Topping Up Your Brand
There is a trend towards online retailers creating flagship showrooms and traditional retailers closing satellite stores. The trend is tightening up retail strategies but it means reducing the brand impact within local areas. Physical retail is becoming more alive than ever and is the most effective way of creating a brand experience as creativity is limited online.
We believe there is still a brilliant opportunity to expand a retail footprint past the flagship store without the cookie cutter format of opening multiple stores. We recommend creating unique small stores and pop up shops to create those memorable brand experiences within local areas.
Small stores and pop up shops allow bespoke communication, targeted sales and dramatically increase a retail footprint without costing the earth.
Over the last 12 months we have seen Chanel and Armani open standalone beauty stores in the beauty quarter in Covent Garden. Why not create a unique ‘accessories store’ with sunglasses, handbags and shoes? Each collection would benefit from its own conceptual space where it can shine.
Improving The Retail Footprint
- Flagship Store – Your no.1 store is a destination. It needs to have a physical ‘doing’ experience within the space. What can I experience and where can I hang out?
- High Street Stores and Malls – There needs to be a reason for these stores. Their job is to tell that brand story with a local connection.
- Concessions – Space is limited and your brand needs to fit in and stand out at the same time, you’ve got to catch the customer’s eye.
- Small Stores – These spaces can behave as an advertising piece for the online or can sell one product group ‘accessories’ ‘beauty’ ‘food’ and create a larger revenue stream for a particular department
- Digital Experiential – Everyone is talking about the store of the future. A physical space given up to a full blown digital experience allows the customer to truly engage with the brand and its stories with big PR value.
- Pop Ups – Here is the opportunity to take risks and be uber creative. See this physical space as a localised campaign or a marketing event to shout about the brand and make waves on social media.
John Lewis have opened two small stores in the last couple of years aiming to build brand awareness among the millions of international and local shoppers at Terminal 2, Heathrow and Kings Cross St Pancras. You can reserve the latest fashion, technology and fragrance items and pick them up as you are passing through the stores. John Lewis are also working on a shop in shop concept at Robinsons department store in Dubai and Kuala Lumpar carefully increasing their store footprint focusing on bedroom, bathroom and homeware items only.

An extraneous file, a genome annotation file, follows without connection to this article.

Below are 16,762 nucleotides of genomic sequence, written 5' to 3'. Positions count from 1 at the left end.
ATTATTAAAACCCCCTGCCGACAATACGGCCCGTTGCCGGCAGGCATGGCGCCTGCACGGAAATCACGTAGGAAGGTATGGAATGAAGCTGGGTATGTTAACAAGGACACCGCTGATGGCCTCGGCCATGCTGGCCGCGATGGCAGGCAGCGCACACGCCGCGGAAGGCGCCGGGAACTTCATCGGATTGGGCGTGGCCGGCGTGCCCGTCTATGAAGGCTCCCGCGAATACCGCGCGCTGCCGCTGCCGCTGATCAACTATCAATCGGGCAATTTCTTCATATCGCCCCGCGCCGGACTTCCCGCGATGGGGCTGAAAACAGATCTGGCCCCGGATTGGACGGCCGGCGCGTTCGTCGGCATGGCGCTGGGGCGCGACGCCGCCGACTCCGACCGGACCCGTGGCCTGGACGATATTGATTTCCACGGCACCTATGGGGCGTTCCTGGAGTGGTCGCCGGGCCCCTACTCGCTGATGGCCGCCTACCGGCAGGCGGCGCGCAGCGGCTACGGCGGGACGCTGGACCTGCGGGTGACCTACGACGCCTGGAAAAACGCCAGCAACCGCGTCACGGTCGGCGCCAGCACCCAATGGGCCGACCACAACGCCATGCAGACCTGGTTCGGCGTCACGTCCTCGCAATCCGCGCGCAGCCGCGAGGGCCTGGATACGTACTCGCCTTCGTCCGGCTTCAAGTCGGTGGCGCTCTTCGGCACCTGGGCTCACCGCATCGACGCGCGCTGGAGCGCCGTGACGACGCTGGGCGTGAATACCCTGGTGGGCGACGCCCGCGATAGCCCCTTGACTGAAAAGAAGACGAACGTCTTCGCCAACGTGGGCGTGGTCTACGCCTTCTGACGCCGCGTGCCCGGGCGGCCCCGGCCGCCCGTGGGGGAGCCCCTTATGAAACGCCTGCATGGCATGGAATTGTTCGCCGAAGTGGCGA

Keeping It Local
Fendi are brilliant at creating pop up shops that relate to and suit each local area from Tokyo to London to New York. Pop up shops are a chance to be playful and take risks and gain great PR. The mobile flower shop that botanical designer Azuma Makoto created for Fendi is proof that not all pop-ups need to be large scale productions. The artist adorned a three-wheeled Italian vehicle with an intricate floral display and outfitted the side of the truck as an open storefront. The vendor/driver sold limited edition Fendi bags and vases of Makoto’s floral arrangements to promote the fashion label’s 2016 Spring/Summer collection.
Scandinavian high street fashion brand Cos is heavily influenced by design and architecture and is thought of as an affordable alternative to luxury brand Prada. They have built a global business with 104 stores in 25 countries without using conventional advertising or catwalk shows. Instead they collaborate with designers and artists to create experiential marketing pieces and interesting pop up shops. Their latest collaboration with Studio Swine at the Salon del Mobile Milano ‘New Spring’ was a show-stopper. An interactive installation and multi-sensory experience in a 1930’s disused Cinema.
Cos (left to right) with Nendo, Snarkitecture, Studio Swine
Dom Perignon don’t have physical retail stores, but they have initiated marketing collaborations which have put them in the physical space. October last year Dom Perignon and Claridges collaborated to create the ultimate event for champagne sippers taking up the entirety of South Molton Street. The pop up space ‘Transform’ was a 15 minute interactive experience where visitors could uncover the magic behind the brand through sights and sounds whilst drinking a glass of bubbly. They also collaborated with Aston Martin to create something unique for demanding customers, an Aston Martin Rapide S car with removable cellar of champagne!
Dom Perignon (left to right) with Claridges, Jeff Koon, Aston Martin
Physical retail is blooming with a huge opportunity for creativity and innovation. A clear strategic vision across a multitude of store types and collaborative events can create a sensational retail brand experience for all customers in all locales.